I never watched her first big role in Dawson’s Creek (1998-2003) as Jen, the city girl who grew up too fast and got sent down to live with her grandmother in a more restrained setting. From the photos I’ve seen, she appears as a far more glamorous pretty girl than I’ve seen her from her career as the darling of independent film. I prefer the latter-day Williams, discovered and used to such effect by Kelly Reichardt in Wendy and Lucy (2008) and later in Meek’s Cutoff. To find someone to inhabit the roles of these quiet women who wrangle with overwhelming problems, Reichardt needed someone with a face. 

Reichardt needed someone with a face that could indicate a complicated personal history because her films don’t belabor those back stories. You need to be able to look at Wendy’s face (below) and know that, when things get complicated, she might not have the strength to face it all, partly because she’s had to face hard things before.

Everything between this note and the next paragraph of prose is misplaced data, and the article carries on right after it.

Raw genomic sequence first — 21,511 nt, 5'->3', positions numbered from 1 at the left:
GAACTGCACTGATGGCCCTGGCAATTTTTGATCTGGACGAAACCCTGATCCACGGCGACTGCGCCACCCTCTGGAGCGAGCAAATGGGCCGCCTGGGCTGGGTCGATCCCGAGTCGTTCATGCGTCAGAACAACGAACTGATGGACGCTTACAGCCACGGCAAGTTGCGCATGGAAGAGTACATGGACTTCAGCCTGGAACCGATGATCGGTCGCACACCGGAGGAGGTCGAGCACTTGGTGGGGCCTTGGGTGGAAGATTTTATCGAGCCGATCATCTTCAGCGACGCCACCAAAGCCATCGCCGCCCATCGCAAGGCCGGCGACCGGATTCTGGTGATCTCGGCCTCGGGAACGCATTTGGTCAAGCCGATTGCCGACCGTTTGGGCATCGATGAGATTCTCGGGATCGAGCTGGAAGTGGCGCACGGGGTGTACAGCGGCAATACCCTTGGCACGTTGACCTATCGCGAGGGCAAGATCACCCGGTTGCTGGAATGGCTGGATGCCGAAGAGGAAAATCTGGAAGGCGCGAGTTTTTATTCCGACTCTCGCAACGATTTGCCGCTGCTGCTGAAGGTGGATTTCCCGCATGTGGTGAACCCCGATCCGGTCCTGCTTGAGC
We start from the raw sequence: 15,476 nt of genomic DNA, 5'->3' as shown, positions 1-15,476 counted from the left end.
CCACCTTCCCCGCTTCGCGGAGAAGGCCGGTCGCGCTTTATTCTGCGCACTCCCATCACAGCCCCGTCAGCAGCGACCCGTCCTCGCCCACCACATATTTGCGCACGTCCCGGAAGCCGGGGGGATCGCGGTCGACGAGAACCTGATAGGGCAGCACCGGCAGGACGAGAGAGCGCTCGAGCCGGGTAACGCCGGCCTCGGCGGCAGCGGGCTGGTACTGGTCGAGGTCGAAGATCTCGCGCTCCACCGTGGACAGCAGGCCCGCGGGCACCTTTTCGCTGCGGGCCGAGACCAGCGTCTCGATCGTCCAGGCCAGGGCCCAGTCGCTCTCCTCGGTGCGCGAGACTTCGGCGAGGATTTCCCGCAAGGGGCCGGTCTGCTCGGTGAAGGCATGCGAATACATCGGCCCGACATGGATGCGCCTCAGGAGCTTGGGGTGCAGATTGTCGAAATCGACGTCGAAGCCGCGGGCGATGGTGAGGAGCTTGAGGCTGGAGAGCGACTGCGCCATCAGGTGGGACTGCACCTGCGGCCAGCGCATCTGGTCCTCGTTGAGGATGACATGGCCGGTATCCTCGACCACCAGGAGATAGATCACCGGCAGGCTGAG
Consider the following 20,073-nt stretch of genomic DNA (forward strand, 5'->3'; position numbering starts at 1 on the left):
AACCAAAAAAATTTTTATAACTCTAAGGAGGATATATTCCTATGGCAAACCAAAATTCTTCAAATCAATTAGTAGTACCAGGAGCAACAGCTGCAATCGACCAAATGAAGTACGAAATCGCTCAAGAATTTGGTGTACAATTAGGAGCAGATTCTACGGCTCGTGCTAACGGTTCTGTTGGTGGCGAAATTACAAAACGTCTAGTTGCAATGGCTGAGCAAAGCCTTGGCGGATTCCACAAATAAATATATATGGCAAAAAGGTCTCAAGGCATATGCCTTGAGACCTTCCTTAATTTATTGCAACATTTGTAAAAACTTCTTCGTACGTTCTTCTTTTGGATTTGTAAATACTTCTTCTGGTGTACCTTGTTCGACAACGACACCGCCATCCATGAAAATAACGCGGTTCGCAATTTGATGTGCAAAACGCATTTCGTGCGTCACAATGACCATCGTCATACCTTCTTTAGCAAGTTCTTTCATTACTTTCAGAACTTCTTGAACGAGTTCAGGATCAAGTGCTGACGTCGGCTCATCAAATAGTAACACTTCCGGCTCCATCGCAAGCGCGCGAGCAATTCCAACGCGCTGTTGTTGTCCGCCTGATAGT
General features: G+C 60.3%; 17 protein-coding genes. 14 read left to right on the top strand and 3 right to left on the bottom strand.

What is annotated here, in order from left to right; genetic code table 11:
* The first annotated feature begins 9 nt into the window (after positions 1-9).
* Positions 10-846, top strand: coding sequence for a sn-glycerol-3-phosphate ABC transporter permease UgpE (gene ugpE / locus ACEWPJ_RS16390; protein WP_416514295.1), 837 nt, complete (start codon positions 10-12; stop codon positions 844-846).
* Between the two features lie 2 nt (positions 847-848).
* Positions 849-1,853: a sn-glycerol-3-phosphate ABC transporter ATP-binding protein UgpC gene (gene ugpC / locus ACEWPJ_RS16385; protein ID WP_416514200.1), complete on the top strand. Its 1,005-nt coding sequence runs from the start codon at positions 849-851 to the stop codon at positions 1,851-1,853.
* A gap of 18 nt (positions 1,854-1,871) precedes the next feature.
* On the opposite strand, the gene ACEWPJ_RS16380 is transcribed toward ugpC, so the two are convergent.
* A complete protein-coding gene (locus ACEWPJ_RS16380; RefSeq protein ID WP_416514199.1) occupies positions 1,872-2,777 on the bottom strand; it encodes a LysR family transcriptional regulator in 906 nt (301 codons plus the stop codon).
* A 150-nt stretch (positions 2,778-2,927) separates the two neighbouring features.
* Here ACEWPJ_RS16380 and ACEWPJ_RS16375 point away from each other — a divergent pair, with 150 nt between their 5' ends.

I’ve been marveling lately at an emotion you don’t often see on American actors’ faces, but which British actors in particular excel at: self-disgust. Nor is this emotion limited to character actors with funny faces. This emotion is most striking when it appears on the face of a strikingly attractive person. I think I first noticed it when I saw Helen Mirren in Prime Suspect (maybe even that first series, all the way back in 1991), but I’ve seen Tilda Swinton, Richard Armitage, Pierce Brosnan (of all people) and even Hugh Grant (when he’s not being a toothy douchebag) show us that they can be susceptible to the same private self-loathing as the rest of us. Mirren and Swinton are especially good at showing us that expression when they look at themselves in bathroom mirrors.

Michelle Williams hasn’t quite gotten all the way to self-disgust. Or at least I haven’t seen it yet. But we see other dark moods cross her face that aren’t quite so clear-cut. And when they do, that’s when her acting becomes most lyrical.